Earth Science – Seed Germination

Adult help required with cutting tool.

Do seeds germinate better in paper or on soil? Which one provides a better start and which one ends up with larger and hardier plants? Find out by doing our simple seed germination science experiment. Bear in mind that if you want to showcase these seeds and plants in a science project you’ll need to plant them well in advance of a science fair, if that’s what your project is for.

There are several ways to germinate seeds. If you germinate the seed in the dirt and pot, there is no need for transplanting. If you germinate in a paper then you do have to transplant but it may be faster to germinate.

What’s the best way to germinate?


You Will Need

3 dixie cups
6 paper towels
paper dessert plates
1/2 gallon distilled water
Potting soil
Small notebook and pencil
Small paring knife (you will need an adult’s help with this part)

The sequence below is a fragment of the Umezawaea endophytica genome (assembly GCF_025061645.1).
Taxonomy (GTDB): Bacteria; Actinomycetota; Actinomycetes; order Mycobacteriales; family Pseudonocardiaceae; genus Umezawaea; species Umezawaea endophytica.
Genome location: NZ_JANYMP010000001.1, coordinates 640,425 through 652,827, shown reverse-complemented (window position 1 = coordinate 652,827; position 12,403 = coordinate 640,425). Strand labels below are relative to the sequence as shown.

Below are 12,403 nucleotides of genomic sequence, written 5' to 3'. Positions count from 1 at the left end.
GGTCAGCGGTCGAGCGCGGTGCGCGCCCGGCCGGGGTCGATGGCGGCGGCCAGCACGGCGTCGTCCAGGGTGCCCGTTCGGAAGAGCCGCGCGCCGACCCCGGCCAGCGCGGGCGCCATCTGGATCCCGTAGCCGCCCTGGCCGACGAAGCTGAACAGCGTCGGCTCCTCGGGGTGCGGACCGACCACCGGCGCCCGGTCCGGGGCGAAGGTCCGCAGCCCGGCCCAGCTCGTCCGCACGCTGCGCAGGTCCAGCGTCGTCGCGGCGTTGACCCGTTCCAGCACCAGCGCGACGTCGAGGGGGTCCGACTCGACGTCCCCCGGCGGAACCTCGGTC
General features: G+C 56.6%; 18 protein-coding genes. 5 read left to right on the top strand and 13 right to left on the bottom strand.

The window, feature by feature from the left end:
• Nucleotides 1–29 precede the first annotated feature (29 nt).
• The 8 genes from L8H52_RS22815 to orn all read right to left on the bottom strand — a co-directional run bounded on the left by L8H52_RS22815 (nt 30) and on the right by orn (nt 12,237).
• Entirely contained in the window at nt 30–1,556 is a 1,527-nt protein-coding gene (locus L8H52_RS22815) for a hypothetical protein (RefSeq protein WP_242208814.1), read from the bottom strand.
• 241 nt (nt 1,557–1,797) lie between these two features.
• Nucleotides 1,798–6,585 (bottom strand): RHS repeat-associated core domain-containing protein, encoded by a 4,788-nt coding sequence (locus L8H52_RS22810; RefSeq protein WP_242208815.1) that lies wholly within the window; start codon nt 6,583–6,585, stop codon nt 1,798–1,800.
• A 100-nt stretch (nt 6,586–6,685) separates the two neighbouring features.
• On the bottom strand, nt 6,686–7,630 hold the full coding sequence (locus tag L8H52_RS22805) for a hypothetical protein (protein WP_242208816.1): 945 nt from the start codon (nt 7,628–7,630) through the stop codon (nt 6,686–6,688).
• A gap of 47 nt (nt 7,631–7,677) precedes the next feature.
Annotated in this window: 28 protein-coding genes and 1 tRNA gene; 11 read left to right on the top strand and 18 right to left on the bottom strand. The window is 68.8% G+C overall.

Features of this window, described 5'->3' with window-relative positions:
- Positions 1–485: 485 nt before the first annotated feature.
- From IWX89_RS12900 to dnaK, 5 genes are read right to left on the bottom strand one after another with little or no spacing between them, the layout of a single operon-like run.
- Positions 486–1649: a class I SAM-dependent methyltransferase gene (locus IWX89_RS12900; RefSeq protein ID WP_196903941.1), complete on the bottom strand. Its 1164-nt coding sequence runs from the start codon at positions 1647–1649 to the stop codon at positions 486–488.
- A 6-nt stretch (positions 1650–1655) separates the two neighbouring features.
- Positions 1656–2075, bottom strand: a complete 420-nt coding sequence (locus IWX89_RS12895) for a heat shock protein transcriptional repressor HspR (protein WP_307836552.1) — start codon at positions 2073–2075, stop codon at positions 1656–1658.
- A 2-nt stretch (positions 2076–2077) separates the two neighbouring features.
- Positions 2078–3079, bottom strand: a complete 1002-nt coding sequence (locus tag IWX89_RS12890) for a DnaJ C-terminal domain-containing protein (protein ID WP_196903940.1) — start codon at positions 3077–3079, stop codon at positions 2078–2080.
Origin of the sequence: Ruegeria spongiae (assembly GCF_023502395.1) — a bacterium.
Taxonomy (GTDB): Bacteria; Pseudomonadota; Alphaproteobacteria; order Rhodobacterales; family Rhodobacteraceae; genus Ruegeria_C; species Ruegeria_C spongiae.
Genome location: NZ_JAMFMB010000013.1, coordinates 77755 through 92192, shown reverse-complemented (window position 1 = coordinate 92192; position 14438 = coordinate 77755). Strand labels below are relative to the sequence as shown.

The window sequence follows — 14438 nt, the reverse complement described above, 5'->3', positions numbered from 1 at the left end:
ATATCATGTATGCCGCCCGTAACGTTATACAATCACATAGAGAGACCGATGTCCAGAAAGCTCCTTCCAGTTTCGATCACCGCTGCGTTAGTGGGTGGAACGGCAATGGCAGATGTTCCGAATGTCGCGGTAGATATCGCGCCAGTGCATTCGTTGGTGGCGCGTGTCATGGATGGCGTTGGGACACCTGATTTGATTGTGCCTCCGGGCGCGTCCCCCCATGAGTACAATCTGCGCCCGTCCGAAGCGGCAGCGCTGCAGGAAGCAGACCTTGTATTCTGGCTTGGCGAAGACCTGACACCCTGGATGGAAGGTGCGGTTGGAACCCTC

6 seeds

What to Do

1. Add about two inches of potting soil to three cups
2. Slice a small slice in the six seeds with the knife (ask an adult to help you with this) and plant three of them about ¼ inch deep in the cups with the soil.
3. Take the other three seeds and wet the paper towels and place a seed inside them and then place each one on a plate.
4. Water the soil, but don’t over water
5. Place all the seeds in a room that is dark and quite warm and water as they begin to dry out. Make sure not to overwater and keep all the seeds in the same conditions. Keep them all in the same darkness and give them equal amounts of water so that your experiment offers good results.

Monitor the state of the seeds daily. Note when they begin to germinate, which ones germinated first and which have the thicker and better stalk on the plants.. Note their growth rate in a week and in two weeks.

Chart or graph the outcome and arrive at a conclusion that you can share with the other students.

Ready for some additional information and experiments on Seed germination or gardening? Find out about the benefical insects that can live in your garden?

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